For some time now I have been training managers to deal with difficult situations and conversations with employees, including when they are restructuring and making redundancies.  Some of the behavioural tendencies discussed during the training for these hard conversations include managers taking refuge in prevarication, jargon, management consultancy-speak and text-book phrases, or simply passing the responsibility for effective communication to HR. 

It seems that these tendencies are not limited to just HR, though the store of euphemisms for dismissal is more or less infinite.  The FT recently reported with some distaste the description of a collective redundancy exercise as the operation “being managed for value”, and the surreally appalling statement in a McKinsey McKinsey & Company | Home Page document that a particular assessment was “based on international methodology and on-ground truthing”.  What?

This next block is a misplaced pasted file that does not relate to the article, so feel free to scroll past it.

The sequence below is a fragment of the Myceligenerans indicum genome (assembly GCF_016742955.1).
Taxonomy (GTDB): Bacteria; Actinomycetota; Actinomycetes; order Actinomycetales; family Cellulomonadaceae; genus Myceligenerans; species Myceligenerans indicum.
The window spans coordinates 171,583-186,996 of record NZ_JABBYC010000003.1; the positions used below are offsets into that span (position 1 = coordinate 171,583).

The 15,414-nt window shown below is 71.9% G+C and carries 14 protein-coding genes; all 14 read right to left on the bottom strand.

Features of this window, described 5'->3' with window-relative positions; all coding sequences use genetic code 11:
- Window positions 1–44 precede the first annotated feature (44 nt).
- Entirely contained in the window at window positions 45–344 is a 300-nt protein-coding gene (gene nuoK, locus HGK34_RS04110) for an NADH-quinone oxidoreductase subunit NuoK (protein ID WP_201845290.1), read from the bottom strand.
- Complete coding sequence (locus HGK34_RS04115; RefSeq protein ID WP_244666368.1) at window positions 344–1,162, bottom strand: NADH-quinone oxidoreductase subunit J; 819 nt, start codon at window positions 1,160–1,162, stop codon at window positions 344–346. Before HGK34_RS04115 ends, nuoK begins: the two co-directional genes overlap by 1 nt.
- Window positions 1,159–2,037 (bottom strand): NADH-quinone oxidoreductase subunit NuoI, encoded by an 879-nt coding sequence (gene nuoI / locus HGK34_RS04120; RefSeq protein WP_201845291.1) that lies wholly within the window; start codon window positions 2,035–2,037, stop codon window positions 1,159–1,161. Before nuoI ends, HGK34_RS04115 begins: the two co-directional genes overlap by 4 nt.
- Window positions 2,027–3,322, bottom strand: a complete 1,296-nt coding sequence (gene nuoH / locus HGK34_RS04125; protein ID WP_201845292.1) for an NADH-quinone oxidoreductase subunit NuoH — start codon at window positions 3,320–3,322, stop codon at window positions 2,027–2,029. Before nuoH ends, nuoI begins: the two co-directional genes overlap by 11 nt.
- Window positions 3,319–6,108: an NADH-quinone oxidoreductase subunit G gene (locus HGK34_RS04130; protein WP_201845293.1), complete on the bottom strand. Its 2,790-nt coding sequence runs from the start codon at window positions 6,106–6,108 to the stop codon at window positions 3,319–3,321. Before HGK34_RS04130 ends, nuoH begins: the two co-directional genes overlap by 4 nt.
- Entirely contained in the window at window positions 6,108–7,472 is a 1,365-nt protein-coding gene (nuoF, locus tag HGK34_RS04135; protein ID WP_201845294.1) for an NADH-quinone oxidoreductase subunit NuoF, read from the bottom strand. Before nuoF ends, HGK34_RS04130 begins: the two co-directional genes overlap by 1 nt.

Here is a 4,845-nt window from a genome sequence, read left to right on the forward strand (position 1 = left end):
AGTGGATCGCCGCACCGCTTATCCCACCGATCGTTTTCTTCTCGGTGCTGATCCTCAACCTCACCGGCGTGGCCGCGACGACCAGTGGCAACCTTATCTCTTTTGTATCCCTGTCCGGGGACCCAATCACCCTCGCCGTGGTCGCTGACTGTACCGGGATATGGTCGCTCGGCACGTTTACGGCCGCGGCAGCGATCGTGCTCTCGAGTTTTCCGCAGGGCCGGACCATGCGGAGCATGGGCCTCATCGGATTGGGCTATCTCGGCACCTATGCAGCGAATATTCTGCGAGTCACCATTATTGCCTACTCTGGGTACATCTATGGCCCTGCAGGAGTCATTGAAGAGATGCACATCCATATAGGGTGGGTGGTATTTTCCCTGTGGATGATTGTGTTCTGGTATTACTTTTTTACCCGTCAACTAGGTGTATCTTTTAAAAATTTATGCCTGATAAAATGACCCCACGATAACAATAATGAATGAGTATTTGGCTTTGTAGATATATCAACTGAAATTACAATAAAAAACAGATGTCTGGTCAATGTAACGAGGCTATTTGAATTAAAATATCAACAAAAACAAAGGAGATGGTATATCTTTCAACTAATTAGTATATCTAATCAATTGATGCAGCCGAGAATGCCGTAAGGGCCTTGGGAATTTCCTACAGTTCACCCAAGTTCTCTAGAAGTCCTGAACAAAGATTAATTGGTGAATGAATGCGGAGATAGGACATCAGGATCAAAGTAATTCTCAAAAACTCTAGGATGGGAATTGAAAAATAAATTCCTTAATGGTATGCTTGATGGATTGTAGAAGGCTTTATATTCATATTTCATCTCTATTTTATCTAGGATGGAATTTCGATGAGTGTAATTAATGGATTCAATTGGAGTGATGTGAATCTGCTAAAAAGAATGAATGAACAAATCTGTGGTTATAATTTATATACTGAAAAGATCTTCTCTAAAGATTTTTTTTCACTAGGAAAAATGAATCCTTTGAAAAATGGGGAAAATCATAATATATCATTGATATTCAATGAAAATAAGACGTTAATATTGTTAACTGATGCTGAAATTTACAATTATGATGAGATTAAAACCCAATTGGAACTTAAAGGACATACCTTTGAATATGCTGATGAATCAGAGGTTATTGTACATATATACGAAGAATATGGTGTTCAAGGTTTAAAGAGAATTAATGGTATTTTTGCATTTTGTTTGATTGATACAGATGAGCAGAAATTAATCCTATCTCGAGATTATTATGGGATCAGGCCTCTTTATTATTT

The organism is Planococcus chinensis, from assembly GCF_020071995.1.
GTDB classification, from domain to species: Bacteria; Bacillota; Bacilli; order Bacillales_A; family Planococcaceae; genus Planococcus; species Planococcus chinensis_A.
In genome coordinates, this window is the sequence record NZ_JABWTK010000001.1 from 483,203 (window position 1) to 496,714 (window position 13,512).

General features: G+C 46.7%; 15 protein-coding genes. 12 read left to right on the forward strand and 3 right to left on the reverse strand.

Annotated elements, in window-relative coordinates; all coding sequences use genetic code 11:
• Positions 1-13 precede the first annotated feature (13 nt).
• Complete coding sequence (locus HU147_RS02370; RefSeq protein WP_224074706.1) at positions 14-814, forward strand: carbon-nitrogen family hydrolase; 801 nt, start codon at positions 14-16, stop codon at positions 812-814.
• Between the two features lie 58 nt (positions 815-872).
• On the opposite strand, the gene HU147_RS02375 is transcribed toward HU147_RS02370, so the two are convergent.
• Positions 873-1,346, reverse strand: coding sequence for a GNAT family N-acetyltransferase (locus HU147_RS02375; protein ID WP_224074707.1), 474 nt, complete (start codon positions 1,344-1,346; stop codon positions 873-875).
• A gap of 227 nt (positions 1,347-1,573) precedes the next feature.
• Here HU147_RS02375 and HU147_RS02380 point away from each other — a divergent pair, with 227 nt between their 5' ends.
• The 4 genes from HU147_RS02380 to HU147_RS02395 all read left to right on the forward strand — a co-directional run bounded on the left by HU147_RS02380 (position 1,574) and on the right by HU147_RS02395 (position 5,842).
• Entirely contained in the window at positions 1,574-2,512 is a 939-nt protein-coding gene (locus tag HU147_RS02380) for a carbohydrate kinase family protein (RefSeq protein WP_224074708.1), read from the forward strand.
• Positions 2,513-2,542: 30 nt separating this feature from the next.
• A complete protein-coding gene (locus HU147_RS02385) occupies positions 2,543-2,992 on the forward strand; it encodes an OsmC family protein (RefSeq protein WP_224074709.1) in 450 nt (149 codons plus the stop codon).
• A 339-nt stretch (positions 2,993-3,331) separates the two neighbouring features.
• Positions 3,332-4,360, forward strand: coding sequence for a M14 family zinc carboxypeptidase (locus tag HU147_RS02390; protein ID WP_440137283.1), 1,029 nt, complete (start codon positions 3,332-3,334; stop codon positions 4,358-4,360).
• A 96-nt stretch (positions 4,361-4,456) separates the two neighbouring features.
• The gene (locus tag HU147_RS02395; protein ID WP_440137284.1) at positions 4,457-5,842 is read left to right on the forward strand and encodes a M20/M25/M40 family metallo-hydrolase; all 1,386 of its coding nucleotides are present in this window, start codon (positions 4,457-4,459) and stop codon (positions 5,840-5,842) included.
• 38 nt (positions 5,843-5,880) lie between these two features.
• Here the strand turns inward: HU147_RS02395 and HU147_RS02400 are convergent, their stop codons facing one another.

Such terms leave employees either bemused as to what is actually going on or enraged that their manager has made such a colossal hash of explaining it to them that the message is obscured behind a protective cordon of pseudo-intellectual waffling.  Nobody likes having such discussions and the temptation to distance oneself or de-personalise the dismissal process through buzzwords is considerable, but doing just so insults the employee, for whom the exercise is inevitably very personal indeed. 

In difficult or critical situations it is more than ever imperative to use plain and clear language to get key messages across to employees, whether the organisation wants to engage them in the question of how to keep the business going on the one hand or to tell them that they face redundancy on the other. 

The statutory requirements of the Trade Union & Labour Relations (Consolidation) Act provide both expressly and by spirit for any organisation contemplating redundancies to provide clear information about the business, the need for making changes and redundancies and how those changes or redundancies will be implemented.  No amount of “on-ground truthing” and “managing for value” will make it any easier to make an employee redundant.  However, providing him with a clear explanation and process will help an employee to come to terms with losing his job and, perhaps coupled with careers advice, to move on and find another job.